On “Aging Badly”

I don’t normally click on tantalizing celebrity gossip presented by sites bearing the titles ‘BoredomRUs’ or ‘LookatME’, but I hadn’t had my coffee yet, and, recently having had a rather large birthday myself, I found myself entering a site portaled by a figure of a fleshy woman in a tiny red white and blue flag bikini. “Celebrities who have Aged Horribly.”

It wasn’t so much that I wanted to know who has aged horribly, so much as wanting to see what time has done with figures familiar to me from younger times in my own life, as a gauge to my own process. Probably that’s why most people want to see things like this–not to think, egad! What a mess!  (Although maybe some people do, schadenfreudenly.)

Most, I think want to simply explore the question–how do we age?

The funny thing about this photo essay,  is that the celebrities in question haven’t aged horribly at all. They have simply aged.

Gotten fatter, or smiled less. Some caught without makeup. All three is the best–like Kristie Alley,  shown flipping off a photographer in her stout fifties.

And I realized what I was seeing here wasn’t ‘celebrities aging horribly’, it was celebrity culture’s terror of time, horror of being part of a natural process. This used to be called narcissistic terror, but even the term narcissistic has gone into a new phase–like ‘privacy’, for the opposite reason–narcissism having become invisible because near universal.

Oh, the narcissistic terror of the people who put this little slideshow together!  ‘My god, she’s not as cute as she was at 20!’ How could she let herself go like that?

I must admit, I got a good long laugh, scrolling through these before and after pictures, hearing myself say, “Yep, she got older.”  “Yeah, he put on weight.”  “Even a good-looking seventy year old looks like seventy without makeup.” Keith Richards?  I mean, the  man’s a poster-boy for the fully-lived life. Kate Moss? Wrinkles when she smiles! Brigitte Bardot??  Give the woman a break. Kittens become cats.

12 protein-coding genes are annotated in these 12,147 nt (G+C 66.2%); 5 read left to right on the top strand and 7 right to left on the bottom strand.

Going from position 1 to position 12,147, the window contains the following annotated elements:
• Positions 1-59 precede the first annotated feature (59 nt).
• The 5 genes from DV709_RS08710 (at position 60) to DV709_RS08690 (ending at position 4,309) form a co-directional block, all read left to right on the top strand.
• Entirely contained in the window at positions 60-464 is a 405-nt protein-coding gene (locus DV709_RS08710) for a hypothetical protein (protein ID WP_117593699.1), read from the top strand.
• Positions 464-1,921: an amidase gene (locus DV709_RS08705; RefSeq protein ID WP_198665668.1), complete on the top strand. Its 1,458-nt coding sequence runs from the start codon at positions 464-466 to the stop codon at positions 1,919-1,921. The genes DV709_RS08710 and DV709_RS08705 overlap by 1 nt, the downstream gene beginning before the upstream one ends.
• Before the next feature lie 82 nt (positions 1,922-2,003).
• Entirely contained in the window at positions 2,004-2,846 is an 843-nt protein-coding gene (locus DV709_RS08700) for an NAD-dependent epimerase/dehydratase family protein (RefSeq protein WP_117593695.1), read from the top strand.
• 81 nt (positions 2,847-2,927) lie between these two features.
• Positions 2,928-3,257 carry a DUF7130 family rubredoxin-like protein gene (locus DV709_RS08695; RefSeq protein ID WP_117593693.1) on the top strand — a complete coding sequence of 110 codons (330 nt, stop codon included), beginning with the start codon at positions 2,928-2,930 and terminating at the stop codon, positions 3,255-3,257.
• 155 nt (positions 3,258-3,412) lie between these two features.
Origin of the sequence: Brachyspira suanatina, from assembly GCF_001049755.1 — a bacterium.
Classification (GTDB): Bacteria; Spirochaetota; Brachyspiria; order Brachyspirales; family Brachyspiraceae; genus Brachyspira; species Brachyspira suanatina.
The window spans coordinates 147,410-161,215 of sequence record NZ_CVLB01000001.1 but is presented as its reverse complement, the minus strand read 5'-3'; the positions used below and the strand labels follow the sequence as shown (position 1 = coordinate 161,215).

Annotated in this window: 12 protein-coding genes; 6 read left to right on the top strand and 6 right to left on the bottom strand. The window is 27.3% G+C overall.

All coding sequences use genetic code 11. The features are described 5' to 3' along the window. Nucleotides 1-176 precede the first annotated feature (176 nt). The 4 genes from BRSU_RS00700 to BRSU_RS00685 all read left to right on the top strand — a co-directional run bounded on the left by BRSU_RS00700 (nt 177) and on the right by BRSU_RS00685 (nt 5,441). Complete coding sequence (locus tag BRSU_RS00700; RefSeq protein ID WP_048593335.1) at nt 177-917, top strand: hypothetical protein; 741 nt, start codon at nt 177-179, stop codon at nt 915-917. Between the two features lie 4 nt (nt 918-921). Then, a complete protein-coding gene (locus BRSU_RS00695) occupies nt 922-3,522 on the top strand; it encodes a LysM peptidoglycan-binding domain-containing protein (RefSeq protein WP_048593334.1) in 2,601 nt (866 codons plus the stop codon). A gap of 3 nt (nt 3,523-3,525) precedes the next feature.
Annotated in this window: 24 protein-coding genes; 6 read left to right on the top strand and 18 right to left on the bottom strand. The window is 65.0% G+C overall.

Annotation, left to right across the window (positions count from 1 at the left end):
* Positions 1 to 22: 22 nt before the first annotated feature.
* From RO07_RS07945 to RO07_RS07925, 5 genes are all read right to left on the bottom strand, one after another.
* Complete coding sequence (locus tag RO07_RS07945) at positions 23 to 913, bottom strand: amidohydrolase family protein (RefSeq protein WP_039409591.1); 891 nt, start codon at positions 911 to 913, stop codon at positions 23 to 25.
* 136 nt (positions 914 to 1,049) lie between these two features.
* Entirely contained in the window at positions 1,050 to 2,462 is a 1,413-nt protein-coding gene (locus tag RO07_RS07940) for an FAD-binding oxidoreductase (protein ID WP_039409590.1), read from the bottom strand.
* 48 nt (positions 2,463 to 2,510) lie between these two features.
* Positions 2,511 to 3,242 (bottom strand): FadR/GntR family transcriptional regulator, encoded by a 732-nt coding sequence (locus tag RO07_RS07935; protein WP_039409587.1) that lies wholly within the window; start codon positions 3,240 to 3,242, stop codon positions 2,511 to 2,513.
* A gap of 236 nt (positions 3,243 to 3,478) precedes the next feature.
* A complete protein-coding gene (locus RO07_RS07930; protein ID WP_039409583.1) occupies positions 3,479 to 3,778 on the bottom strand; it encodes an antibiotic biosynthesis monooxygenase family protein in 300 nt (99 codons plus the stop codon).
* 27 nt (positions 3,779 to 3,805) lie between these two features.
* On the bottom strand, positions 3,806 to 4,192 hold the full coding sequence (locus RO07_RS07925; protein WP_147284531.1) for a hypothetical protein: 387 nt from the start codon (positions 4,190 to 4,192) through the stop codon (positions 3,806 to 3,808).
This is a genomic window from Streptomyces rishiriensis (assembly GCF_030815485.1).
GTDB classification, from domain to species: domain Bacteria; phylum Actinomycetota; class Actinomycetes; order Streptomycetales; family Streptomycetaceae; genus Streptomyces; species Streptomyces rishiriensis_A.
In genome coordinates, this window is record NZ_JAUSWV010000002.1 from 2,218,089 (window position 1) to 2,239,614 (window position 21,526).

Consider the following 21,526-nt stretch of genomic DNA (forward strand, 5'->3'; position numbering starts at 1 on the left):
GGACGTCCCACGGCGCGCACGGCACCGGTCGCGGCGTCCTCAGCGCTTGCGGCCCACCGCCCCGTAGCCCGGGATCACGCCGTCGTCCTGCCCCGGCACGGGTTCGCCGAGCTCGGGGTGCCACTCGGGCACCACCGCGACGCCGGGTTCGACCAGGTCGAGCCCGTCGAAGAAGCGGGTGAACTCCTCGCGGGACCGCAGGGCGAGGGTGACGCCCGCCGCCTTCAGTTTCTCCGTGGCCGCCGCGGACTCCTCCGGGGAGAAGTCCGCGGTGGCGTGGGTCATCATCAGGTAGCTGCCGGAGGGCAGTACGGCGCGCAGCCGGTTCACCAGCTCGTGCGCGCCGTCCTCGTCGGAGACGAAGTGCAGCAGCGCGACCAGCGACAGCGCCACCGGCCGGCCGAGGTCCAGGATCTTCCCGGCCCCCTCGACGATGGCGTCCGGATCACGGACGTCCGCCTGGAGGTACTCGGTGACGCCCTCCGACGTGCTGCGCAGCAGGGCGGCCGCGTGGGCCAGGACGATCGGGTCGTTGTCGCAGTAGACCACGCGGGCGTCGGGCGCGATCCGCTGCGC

You can’t freeze yourself like an embryo, kids.  I hate to scare anyone, but this is what happens if you’re lucky enough to stick around. You change. But change is not an emergency, it is not a failure.

One sub-theme did emerge though, perhaps the opposite one intended by these terrified narcissists. The harder certain of these celebrities tried to surgically stave off the effects of time in the body–which is life itself, after all–the stranger and more grotesque they looked.

I never did see the chick in the red white and blue bikini, but she actually looked like she was having a good time.  Certainly better than the anorexic, anxious, age-shaming person who assembled this slideshow. When I was done scrolling, I felt surprisingly happy. ‘Aging Badly’ turns out to be just aging. You don’t have to fight it, you don’t have to do a thing about it. You want to feel good, keep calm and live your life. Nobody gets a  grade on this.

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5 Responses to “On “Aging Badly””

  1. Thanks for writing this. I love gray hair. And some of the most beautiful people I’ve ever seen look old — because they are. Their beauty shines from their eyes. I’m so tired of the media deciding what’s “beautiful.”

  2. Rick Modien Says:

    I couldn’t agree more, Janet. I’ve come to the same realization myself, as I approach 60. It’s good to be alive, and some things are within my span of control, in terms of how to take care of myself and look the best I can for every age I’m fortunate enough to be.

    Thanks for sharing. I really enjoyed reading it. Rick

    >

  3. Clicked on the same slide show and got the same impression, but lacked the ability to articulate its larger meaning. Thanks Janet for putting into words. Good or bad, aging is a gift. It’s up to us to appreciate it. I’m still waiting for more about the chick in the red, white & blue bikini. God, after breast cancer, I’d love to lose my top body surfing. That was my entice to the click bait.

  4. I enjoyed this, but then… I just completed 76 years on this tired old earth and have resigned myself to enjoying every day for what it is and happy that I’m in relatively good health. What I’ve found to work especially well is the pleasant feeling each morning when putting on my jeans to go to work on my ranch. And… that they still buckle relatively easily (and I haven’t had to go to a larger size). Then I simply avoid looking in mirrors and get on with another lovely, satisfying day. It’s all in the attitude…

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